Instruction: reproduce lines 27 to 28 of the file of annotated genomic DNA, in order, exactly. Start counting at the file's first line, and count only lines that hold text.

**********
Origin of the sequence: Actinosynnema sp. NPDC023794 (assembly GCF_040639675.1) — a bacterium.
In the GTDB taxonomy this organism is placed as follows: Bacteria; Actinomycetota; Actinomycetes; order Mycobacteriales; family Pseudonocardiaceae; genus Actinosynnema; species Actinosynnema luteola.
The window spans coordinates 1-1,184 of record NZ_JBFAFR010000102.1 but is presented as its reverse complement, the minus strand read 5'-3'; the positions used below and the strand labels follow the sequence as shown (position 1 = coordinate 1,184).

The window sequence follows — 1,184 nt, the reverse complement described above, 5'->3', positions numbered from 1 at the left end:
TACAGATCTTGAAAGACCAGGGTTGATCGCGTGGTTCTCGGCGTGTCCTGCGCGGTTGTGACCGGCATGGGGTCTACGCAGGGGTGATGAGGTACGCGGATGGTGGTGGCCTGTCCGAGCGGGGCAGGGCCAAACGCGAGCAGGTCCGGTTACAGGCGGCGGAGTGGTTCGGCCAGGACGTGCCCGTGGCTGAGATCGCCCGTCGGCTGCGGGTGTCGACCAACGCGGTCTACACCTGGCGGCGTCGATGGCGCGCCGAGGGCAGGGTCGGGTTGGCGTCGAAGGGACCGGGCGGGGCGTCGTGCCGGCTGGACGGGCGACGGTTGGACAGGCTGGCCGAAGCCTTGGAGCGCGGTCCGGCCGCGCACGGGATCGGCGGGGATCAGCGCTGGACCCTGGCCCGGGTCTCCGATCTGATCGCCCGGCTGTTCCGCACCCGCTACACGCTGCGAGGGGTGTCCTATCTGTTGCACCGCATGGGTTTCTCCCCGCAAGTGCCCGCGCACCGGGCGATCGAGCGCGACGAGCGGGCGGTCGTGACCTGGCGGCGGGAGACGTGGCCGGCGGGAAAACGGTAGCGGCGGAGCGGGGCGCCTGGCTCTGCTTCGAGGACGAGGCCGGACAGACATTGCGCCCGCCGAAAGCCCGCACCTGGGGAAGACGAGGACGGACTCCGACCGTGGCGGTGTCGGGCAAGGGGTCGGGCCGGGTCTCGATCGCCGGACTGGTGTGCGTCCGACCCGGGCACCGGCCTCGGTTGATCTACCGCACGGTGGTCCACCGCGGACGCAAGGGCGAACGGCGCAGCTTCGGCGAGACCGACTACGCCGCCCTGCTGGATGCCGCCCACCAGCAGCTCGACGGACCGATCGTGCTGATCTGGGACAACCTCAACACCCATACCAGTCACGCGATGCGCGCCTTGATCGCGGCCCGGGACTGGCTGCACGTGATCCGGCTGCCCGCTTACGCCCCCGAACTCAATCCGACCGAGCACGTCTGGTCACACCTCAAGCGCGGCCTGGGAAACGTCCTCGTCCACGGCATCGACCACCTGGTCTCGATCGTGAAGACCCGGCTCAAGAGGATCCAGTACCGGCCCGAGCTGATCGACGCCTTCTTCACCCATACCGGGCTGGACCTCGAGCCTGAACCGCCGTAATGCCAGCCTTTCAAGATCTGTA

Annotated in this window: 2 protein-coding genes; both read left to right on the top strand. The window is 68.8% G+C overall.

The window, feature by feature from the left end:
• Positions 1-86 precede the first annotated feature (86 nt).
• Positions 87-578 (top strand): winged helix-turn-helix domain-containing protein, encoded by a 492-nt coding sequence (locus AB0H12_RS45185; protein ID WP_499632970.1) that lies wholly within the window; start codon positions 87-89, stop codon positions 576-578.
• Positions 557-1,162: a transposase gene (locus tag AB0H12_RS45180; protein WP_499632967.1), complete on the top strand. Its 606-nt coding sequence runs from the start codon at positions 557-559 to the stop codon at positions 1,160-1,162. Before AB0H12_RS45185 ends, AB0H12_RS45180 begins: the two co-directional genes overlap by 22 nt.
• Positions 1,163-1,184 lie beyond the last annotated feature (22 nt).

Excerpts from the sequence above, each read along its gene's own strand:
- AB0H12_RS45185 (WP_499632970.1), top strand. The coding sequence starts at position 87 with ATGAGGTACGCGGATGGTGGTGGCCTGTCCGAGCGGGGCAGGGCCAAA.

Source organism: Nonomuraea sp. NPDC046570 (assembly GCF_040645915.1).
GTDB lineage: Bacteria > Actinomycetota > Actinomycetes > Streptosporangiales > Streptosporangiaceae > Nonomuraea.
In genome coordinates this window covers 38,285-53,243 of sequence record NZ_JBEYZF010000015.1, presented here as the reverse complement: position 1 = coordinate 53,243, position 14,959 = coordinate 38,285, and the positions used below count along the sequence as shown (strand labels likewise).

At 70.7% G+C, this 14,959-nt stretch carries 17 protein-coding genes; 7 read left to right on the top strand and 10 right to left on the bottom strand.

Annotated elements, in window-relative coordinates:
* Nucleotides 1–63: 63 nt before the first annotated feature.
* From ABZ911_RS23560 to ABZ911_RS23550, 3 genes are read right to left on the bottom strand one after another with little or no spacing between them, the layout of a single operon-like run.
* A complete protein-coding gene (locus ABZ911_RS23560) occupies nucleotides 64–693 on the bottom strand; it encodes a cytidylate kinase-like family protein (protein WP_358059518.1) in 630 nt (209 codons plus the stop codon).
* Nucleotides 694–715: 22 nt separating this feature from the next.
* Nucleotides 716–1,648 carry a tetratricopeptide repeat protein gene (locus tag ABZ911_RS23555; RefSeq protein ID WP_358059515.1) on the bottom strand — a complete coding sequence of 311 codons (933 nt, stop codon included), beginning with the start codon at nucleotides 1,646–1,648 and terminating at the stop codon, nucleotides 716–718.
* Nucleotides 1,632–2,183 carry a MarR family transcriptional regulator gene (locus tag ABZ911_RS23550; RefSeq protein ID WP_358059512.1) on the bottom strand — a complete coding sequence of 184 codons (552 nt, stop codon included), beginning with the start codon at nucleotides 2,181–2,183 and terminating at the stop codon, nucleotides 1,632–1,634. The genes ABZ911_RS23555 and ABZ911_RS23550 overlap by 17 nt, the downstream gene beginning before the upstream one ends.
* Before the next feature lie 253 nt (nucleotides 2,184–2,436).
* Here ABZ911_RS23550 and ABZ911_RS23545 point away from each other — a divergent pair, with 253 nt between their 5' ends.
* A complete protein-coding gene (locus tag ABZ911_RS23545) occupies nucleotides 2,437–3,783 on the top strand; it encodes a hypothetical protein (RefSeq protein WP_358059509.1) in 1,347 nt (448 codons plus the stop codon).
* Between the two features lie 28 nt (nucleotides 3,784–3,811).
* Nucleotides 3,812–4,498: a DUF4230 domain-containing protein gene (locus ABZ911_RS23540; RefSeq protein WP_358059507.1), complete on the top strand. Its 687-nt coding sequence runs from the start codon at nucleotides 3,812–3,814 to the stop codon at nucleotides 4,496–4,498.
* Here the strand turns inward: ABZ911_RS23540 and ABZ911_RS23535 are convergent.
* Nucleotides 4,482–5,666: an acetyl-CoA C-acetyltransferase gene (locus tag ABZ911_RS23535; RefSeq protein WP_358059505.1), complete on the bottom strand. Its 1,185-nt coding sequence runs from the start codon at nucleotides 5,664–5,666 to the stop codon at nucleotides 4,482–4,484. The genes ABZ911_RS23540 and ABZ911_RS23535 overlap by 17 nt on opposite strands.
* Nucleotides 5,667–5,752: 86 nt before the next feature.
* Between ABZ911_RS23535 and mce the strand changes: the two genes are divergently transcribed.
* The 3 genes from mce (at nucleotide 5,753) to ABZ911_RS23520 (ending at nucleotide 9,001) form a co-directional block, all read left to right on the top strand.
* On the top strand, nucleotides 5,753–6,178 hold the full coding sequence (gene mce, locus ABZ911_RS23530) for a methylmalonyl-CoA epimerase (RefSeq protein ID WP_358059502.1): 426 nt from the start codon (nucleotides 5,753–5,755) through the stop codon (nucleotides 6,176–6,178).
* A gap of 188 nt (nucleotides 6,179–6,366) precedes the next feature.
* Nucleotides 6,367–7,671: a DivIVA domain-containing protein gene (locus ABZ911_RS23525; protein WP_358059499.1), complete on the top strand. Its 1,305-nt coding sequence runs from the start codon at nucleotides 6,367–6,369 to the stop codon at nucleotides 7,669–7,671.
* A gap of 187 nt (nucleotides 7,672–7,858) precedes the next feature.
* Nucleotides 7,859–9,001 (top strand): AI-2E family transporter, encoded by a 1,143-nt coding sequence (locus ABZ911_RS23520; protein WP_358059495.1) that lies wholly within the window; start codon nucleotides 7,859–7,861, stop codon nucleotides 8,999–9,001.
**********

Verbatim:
* A complete protein-coding gene (locus tag ABZ911_RS23545) occupies nucleotides 2,437–3,783 on the top strand; it encodes a hypothetical protein (RefSeq protein WP_358059509.1) in 1,347 nt (448 codons plus the stop codon).
* Between the two features lie 28 nt (nucleotides 3,784–3,811).